Sloth’s Shoes


Written by Jeanne Willis, Illustrated by Tony Ross

Andersen Press Ltd, 1997

There was a tree that grew so high

It tickled the moon and stroked the sky,

It poked the sun and scratched the stars,

It played with Jupiter and Mars.

Did You Know?  It takes 30 days for a sloth to digest one meal.

On the top of that tall tree is a sloth who is slowly climbing down the tree. A Boomslang snake asks him where he’s going and he announces that he’s heading to the bottom of the tree for his birthday party. Boomslang tells everyone and all the animals swing into action to prepare for the party. The baboons bake the cake and the Potteroos make him a pair of beautiful shoes. Everyone brings something and they wait beneath the tree in anticipation, but Sloth is unbearably slow. Tired of waiting, the guests start the party without him and light the five candles on his cake. Sloth continues to climb downward and months go by. When he finally reaches the ground, all the guests have gone. He’s a full year older and the surprise shoes are now too small.

Author Jeanne Willis has an impressive catalog of published books that includes stories for older children and teens as well as picture books. Part of her appeal comes from her whimsical and playful take on things that would otherwise seem commonplace. The idea of a sloth being so slow that he arrives a year late for his own birthday party is pretty funny by itself, but then Ms. Willis makes it more fun by adding some unusual animals as party guests, including fruit bats, pangolins and potoroos (which she spells as ‘Potteroos’). The story is told in a rhyme that is full of repetition and fun words, making it a joy to read.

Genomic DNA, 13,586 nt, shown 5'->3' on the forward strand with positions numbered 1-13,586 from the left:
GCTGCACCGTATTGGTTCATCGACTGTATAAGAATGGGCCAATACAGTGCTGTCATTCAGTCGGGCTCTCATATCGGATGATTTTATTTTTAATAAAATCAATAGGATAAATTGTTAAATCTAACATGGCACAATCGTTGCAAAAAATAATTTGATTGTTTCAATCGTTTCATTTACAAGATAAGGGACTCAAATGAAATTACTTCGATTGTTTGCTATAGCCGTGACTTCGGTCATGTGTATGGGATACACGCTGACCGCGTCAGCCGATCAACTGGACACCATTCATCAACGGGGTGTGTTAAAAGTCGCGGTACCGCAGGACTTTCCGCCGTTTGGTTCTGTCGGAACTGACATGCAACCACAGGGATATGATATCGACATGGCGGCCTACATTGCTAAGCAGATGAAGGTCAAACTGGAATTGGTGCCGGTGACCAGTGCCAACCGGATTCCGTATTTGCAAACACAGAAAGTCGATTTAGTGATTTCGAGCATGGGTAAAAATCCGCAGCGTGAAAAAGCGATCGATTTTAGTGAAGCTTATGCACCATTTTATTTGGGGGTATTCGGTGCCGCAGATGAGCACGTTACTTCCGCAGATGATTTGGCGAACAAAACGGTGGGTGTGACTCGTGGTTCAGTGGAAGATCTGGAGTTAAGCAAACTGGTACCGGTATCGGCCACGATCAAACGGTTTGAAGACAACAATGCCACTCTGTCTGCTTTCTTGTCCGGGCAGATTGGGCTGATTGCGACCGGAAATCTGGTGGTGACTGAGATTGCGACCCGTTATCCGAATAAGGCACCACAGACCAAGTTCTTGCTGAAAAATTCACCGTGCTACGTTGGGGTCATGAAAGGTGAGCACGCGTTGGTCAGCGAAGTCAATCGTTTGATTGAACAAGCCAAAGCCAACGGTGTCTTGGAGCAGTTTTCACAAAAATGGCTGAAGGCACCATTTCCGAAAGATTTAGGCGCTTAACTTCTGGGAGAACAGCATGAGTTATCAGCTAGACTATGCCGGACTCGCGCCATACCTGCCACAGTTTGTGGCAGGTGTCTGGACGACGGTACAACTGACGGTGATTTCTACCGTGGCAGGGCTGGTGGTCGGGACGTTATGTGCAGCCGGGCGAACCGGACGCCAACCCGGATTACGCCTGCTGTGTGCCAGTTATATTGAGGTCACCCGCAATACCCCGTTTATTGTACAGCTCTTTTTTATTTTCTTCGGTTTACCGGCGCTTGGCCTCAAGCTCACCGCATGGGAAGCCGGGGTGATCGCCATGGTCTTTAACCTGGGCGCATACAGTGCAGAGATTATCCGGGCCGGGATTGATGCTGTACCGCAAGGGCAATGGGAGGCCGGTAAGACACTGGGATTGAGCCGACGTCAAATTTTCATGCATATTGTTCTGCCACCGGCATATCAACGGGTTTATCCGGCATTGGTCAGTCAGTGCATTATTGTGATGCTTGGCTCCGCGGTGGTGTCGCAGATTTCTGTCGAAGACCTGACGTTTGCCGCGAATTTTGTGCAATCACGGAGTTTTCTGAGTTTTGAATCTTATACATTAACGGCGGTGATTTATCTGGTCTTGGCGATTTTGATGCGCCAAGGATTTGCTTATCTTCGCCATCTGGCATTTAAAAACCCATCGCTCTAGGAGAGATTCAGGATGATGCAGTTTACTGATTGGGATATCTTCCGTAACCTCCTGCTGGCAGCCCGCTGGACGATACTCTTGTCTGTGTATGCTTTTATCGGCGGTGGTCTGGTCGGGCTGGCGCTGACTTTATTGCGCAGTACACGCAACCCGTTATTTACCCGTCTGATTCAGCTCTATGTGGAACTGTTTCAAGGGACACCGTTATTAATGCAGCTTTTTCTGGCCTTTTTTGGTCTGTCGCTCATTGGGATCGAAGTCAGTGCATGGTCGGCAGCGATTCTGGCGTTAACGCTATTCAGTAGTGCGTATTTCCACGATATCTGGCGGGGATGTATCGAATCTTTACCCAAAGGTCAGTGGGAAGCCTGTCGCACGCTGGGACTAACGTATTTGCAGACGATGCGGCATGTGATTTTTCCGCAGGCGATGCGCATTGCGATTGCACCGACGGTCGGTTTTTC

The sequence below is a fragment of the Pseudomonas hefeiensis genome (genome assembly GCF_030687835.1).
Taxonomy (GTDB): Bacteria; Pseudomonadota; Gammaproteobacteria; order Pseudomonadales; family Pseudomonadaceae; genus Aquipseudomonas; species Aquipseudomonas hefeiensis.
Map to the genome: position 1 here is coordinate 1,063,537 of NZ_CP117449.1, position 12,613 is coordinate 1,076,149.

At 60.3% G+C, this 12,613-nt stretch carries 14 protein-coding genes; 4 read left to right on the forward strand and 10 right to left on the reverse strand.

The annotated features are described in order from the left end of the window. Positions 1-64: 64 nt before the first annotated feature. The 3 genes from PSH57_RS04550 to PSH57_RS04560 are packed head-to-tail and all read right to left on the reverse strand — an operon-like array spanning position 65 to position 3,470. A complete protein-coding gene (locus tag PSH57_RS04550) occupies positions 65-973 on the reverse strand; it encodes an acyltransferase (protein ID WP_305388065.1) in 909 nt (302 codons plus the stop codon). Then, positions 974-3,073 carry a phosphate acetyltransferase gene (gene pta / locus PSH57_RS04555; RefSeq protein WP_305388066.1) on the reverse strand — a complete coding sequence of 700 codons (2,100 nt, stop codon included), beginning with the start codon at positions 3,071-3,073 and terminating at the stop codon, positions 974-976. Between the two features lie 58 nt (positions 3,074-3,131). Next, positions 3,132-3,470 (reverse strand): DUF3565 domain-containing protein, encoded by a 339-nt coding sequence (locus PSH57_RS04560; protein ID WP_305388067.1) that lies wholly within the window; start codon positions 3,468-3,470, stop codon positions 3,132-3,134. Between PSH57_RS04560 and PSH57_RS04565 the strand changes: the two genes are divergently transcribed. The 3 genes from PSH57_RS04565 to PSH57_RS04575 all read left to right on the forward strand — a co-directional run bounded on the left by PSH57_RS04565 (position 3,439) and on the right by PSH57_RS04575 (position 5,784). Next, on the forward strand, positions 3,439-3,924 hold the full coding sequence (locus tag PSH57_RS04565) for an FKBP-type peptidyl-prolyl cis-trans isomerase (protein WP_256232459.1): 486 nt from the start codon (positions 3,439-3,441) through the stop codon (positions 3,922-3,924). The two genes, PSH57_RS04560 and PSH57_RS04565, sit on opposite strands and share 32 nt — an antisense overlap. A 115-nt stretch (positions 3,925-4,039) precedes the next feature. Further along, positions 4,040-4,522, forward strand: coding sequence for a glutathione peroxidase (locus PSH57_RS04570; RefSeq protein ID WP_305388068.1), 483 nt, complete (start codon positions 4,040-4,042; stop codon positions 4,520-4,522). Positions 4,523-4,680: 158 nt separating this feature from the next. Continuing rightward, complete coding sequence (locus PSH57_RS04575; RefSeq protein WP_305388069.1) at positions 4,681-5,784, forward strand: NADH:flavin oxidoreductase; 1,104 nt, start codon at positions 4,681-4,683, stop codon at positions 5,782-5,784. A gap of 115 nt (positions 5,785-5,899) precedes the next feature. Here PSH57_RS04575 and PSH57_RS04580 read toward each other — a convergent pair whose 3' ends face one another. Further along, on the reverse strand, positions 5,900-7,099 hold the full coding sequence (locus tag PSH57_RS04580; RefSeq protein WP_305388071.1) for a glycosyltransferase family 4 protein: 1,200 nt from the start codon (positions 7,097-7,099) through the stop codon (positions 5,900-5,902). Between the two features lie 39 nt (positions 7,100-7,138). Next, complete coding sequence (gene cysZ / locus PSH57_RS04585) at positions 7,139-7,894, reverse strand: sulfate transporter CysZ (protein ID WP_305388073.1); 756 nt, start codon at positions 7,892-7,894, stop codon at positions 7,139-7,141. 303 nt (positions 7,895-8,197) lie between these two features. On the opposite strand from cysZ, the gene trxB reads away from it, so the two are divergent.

I didn’t know this party was going to be a formal occasion.

The artwork, from Tony Ross, is energetic and detailed, with so much to look at that sometimes it gets a little overwhelming. His style reminded me of the illustrations of Quentin Blake and Tomi Ungerer, making it an excellent fit for a comical story. One unusual element of the artwork is that the book begins with an older man and two children looking at the tree from afar and it ends with them walking through the jungle carrying Sloth’s shoes and a piece of cake, presumably having just picked them up. This framework was not explained or even referenced at all in the story and I don’t know its purpose. I enjoyed this book, but wouldn’t call it a favorite.

And what did we learn?  What I take away from this book is that if you’re just too slow, you’re going to miss out on things.


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